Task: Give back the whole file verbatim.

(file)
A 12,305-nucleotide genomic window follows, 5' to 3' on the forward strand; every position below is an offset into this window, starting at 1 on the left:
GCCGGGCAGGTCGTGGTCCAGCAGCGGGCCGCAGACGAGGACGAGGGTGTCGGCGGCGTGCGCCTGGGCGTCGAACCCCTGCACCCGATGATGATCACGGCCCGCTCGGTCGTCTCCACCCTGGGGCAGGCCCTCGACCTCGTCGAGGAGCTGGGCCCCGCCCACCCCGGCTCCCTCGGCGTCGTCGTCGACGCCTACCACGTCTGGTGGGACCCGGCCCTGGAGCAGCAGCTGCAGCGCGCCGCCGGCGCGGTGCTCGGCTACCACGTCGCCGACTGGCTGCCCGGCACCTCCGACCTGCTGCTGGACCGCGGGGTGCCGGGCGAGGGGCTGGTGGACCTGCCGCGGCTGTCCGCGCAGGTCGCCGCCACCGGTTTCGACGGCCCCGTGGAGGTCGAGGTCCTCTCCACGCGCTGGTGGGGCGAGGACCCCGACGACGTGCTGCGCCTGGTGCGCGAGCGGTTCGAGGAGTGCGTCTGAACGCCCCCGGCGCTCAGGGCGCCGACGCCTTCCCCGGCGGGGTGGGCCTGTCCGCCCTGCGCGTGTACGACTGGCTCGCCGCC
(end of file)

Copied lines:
A 12,305-nucleotide genomic window follows, 5' to 3' on the forward strand; every position below is an offset into this window, starting at 1 on the left:
GCCGGGCAGGTCGTGGTCCAGCAGCGGGCCGCAGACGAGGACGAGGGTGTCGGCGGCGTGCGCCTGGGCGTCGAACCCCTGCACCCGATGATGATCACGGCCCGCTCGGTCGTCTCCACCCTGGGGCAGGCCCTCGACCTCGTCGAGGAGCTGGGCCCCGCCCACCCCGGCTCCCTCGGCGTCGTCGTCGACGCCTACCACGTCTGGTGGGACCCGGCCCTGGAGCAGCAGCTGCAGCGCGCCGCCGGCGCGGTGCTCGGCTACCACGTCGCCGACTGGCTGCCCGGCACCTCCGACCTGCTGCTGGACCGCGGGGTGCCGGGCGAGGGGCTGGTGGACCTGCCGCGGCTGTCCGCGCAGGTCGCCGCCACCGGTTTCGACGGCCCCGTGGAGGTCGAGGTCCTCTCCACGCGCTGGTGGGGCGAGGACCCCGACGACGTGCTGCGCCTGGTGCGCGAGCGGTTCGAGGAGTGCGTCTGAACGCCCCCGGCGCTCAGGGCGCCGACGCCTTCCCCGGCGGGGTGGGCCTGTCCGCCCTGCGCGTGTACGACTGGCTCGCCGCC